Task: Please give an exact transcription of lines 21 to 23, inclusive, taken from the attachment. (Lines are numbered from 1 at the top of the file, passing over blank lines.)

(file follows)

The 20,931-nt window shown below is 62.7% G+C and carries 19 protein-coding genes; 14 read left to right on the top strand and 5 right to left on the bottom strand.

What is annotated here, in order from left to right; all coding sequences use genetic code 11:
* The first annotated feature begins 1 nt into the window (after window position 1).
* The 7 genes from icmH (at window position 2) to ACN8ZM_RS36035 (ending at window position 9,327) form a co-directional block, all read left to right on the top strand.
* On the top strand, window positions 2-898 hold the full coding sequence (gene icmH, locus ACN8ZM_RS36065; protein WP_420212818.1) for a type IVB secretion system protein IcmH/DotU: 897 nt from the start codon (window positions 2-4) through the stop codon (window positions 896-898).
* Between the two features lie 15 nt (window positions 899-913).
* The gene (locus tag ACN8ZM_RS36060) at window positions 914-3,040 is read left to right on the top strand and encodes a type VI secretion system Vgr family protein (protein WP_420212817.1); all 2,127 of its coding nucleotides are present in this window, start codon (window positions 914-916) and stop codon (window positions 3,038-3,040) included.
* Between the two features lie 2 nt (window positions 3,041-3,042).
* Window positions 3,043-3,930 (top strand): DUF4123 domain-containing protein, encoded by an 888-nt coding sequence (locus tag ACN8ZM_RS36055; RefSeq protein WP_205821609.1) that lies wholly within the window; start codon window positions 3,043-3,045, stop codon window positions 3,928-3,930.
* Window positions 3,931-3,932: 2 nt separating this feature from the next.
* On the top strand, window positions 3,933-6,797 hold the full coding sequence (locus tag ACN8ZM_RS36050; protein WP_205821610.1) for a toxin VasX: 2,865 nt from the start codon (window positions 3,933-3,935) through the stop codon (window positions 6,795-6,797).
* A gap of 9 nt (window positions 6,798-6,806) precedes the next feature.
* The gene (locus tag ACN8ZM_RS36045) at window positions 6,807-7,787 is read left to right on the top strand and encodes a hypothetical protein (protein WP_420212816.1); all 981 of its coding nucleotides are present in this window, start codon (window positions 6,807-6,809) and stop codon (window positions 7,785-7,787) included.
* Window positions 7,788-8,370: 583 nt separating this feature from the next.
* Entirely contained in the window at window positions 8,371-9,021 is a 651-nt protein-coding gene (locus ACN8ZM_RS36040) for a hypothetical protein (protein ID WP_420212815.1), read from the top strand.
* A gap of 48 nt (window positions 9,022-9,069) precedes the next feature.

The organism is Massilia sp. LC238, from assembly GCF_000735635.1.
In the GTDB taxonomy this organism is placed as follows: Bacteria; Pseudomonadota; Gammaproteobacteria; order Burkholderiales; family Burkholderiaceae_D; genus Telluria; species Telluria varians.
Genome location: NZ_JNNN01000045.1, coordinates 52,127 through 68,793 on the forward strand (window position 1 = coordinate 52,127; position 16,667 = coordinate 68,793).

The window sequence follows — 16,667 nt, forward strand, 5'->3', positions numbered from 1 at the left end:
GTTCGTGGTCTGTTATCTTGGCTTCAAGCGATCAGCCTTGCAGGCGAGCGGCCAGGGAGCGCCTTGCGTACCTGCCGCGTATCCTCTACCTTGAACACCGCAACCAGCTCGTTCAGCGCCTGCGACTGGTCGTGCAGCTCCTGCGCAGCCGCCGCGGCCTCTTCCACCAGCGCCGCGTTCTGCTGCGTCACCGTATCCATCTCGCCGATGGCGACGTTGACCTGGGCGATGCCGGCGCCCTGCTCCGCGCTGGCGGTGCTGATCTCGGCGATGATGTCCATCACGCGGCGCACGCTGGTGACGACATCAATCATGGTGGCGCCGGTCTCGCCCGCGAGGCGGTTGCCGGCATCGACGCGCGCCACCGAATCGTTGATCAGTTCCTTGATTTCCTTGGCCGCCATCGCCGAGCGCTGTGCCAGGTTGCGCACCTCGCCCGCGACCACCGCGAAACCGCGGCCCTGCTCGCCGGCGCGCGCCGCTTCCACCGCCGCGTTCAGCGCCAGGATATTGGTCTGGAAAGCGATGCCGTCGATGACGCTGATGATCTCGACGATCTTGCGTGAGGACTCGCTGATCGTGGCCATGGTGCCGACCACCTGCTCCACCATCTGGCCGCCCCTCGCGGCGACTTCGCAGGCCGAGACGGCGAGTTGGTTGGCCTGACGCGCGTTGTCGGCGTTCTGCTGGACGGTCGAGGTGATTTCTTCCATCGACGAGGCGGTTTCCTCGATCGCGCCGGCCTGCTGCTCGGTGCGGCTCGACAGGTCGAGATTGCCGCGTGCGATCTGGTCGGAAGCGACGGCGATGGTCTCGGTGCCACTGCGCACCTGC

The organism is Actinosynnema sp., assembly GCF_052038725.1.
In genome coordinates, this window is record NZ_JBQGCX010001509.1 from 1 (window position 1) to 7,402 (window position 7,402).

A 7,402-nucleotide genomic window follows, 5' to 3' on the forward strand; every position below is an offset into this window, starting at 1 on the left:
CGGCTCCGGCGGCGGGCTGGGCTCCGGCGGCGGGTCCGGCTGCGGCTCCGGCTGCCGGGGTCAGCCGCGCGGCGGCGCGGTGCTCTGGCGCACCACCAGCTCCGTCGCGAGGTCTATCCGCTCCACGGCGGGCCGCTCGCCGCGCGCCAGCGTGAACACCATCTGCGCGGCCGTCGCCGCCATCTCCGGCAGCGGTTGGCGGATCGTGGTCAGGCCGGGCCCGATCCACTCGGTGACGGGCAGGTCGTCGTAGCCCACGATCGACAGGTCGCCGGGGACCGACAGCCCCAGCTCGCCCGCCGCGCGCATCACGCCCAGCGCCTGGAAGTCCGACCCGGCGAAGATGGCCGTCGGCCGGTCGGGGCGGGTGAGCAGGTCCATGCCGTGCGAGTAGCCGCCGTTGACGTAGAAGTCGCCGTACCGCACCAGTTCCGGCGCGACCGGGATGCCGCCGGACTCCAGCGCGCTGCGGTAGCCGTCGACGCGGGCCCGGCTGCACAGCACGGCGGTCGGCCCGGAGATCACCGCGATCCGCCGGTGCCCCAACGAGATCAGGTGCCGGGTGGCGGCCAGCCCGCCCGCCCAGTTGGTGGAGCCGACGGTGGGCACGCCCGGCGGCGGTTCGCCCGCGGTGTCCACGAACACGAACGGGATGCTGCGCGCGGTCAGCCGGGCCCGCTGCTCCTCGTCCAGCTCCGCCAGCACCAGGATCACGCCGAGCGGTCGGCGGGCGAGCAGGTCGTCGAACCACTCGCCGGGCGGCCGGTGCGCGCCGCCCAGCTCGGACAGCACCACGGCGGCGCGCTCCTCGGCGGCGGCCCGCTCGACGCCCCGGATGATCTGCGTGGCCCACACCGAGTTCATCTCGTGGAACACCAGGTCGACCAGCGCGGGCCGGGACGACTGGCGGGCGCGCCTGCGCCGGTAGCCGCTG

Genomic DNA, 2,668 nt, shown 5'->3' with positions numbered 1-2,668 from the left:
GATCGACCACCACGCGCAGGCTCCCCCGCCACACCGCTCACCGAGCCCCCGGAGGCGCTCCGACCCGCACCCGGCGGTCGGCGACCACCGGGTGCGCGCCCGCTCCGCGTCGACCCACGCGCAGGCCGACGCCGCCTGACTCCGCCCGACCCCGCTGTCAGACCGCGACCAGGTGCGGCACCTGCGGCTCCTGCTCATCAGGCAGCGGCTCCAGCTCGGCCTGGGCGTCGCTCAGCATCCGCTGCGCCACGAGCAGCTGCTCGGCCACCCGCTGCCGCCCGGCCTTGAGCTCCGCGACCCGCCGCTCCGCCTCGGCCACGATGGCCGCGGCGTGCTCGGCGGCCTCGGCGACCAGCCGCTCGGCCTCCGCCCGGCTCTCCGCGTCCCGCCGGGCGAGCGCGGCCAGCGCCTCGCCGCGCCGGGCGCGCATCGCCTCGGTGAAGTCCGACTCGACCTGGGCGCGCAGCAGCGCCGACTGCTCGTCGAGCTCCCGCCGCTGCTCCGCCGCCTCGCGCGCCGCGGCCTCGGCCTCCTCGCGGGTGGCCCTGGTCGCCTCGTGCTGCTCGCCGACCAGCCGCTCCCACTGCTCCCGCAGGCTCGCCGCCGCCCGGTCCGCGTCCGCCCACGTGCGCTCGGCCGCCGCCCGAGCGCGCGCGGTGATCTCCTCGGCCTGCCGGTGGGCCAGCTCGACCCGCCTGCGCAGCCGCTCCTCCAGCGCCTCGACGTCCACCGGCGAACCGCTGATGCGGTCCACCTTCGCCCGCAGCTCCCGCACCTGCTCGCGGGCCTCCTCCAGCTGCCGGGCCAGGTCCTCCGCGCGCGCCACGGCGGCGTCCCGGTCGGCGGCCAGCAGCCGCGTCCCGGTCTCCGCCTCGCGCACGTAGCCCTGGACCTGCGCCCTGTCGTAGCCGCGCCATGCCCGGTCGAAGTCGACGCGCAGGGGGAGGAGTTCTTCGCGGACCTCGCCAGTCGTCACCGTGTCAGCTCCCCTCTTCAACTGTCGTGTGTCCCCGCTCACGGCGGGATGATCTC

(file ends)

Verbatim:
GTTCGTGGTCTGTTATCTTGGCTTCAAGCGATCAGCCTTGCAGGCGAGCGGCCAGGGAGCGCCTTGCGTACCTGCCGCGTATCCTCTACCTTGAACACCGCAACCAGCTCGTTCAGCGCCTGCGACTGGTCGTGCAGCTCCTGCGCAGCCGCCGCGGCCTCTTCCACCAGCGCCGCGTTCTGCTGCGTCACCGTATCCATCTCGCCGATGGCGACGTTGACCTGGGCGATGCCGGCGCCCTGCTCCGCGCTGGCGGTGCTGATCTCGGCGATGATGTCCATCACGCGGCGCACGCTGGTGACGACATCAATCATGGTGGCGCCGGTCTCGCCCGCGAGGCGGTTGCCGGCATCGACGCGCGCCACCGAATCGTTGATCAGTTCCTTGATTTCCTTGGCCGCCATCGCCGAGCGCTGTGCCAGGTTGCGCACCTCGCCCGCGACCACCGCGAAACCGCGGCCCTGCTCGCCGGCGCGCGCCGCTTCCACCGCCGCGTTCAGCGCCAGGATATTGGTCTGGAAAGCGATGCCGTCGATGACGCTGATGATCTCGACGATCTTGCGTGAGGACTCGCTGATCGTGGCCATGGTGCCGACCACCTGCTCCACCATCTGGCCGCCCCTCGCGGCGACTTCGCAGGCCGAGACGGCGAGTTGGTTGGCCTGACGCGCGTTGTCGGCGTTCTGCTGGACGGTCGAGGTGATTTCTTCCATCGACGAGGCGGTTTCCTCGATCGCGCCGGCCTGCTGCTCGGTGCGGCTCGACAGGTCGAGATTGCCGCGTGCGATCTGGTCGGAAGCGACGGCGATGGTCTCGGTGCCACTGCGCACCTGC

The organism is Actinosynnema sp., assembly GCF_052038725.1.
In genome coordinates, this window is record NZ_JBQGCX010001509.1 from 1 (window position 1) to 7,402 (window position 7,402).